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  • Writer's pictureDan Norris

Why 3D Rendering Is important For Your Project


Flat CAD vs 3D Rendering

01. Importance of 3D Renderings

Project visuals are so often provided to customers as 2D CAD elevations or simply plan drawings. As technical documents, these are very important but aside from the lack of colour, texture and materials, they are a real struggle for customers to make sense of. Most people can't mentally visualise how a project will look in real life, from a set of elevations. Communicating designs and ideas with line drawn elevations is severely limiting, which can lead to projects not being agreed, or customers entering projects blind, then surprised at the end result.

When you bring your ideas to life with a 3D rendering, customers will know exactly what they are agreeing to and what to expect from the project. Renderings are also a powerful tool for running the project itself, as those carrying out the work will have a clear view of what is expected of them, at a glance at the drawing. No one is left guessing.

The above image demonstrates how dramatic the difference is between the two types of drawings. These are for the same project but give a completely different idea of what the project will be, depending on which one you look at. CAD elevations are essential for clarifying exact dimensions, placement and positioning but they should be backed up by a realistic CGI rendering.

Some larger projects I’ve worked on will even have a rendering, along with a set of drawings, in each room being worked on. This allows workers to quickly see what they need to do in any given room. It also gives them a view of what other work is expected to happen around their own piece of work.

02. The power of communication & choice​

The power of 3D Rendering

3D renderings become even more powerful when used early on in the design process. How often have you had to work with tiny samples to experiment with materials and colours? Small blocks of timber and carpet for floors or rectangles of paint on a wall, are very difficult to imagine on a large scale. Interior designers are skilled at this but most people find it a challenge.

The ability to test out ideas before a project starts is extremely important. Whether it’s trialling an idea for wall colours, flooring materials, or a design for a piece of furniture, renderings are a perfect way to test things before work even begins. Changing from a carpeted floor to a wooden one, or from a Walnut cabinet to an Oak one, is generally a simple adjustment to a 3D model. A quick rendering later and you or your customer can make an informed decision as to which joinery or decor option to go for.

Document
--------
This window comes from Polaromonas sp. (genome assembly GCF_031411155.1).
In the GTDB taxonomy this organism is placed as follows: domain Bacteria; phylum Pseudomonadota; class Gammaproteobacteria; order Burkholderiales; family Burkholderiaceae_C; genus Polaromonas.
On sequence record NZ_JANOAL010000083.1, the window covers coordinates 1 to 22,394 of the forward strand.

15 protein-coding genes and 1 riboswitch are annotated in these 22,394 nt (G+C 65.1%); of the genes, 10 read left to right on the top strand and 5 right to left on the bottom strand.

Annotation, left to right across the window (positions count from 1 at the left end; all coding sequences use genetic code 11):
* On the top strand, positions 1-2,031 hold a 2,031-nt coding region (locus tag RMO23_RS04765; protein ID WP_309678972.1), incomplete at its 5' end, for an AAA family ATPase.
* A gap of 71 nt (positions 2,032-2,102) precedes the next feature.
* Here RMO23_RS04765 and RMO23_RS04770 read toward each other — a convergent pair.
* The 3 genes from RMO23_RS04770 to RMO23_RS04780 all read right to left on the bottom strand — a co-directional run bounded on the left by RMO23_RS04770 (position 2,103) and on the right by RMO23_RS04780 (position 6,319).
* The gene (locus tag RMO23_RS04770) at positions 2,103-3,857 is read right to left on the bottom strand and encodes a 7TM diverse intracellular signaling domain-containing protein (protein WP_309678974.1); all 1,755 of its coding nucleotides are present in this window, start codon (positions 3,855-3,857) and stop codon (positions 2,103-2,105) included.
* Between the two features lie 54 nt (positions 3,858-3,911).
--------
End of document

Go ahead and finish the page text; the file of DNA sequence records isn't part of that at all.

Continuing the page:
As a bonus, the ability to add in a few existing details for your customer (existing furniture, fittings and appliances) is a powerful way to sell an idea, as they can see how your ideas will work with there own things. I worked on a project where the customer was worried that the new unit design wouldn’t work with their existing decor, so I added in versions of the owner’s rug, flooring, and chair to this basement TV unit rendering (see above image or click here to see the project). Once they’d seen how it all looked, they immediately agreed to the joinery.

03. Protecting Your Profits

A final and really important potential effect of using 3D renderings is protecting your project profits. Using renders can greatly reduce the risk of expensive, last minute changes. It’s so common at the end of a project that designers, carpenters and architects, start to lose money by having to cover changes to aspects of a project. Only recently a carpenter I’ve known for years had to spend a lot of time adjusting some built-in units, as the customer realised, once they were installed, that they were taller than he’d imagined. The cost incurred by the changes hadn’t been allowed for in the carpenter's price, so he lost money. The customer’s reason for the changes was that they didn’t know it would look the way it did. Had the customer had a realistic rendering, they would have seen the problem immediately. Because drawings weren’t agreed, or signed off, in this case, the carpenter had to cover the cost of the changes.

So keep your customers clear on what to expect from your project, reduce the risk of your project going off track with last minute changes and make important design choices before a project even starts, with realistic 3D renderings. Contact DN Drawings to discuss your project.

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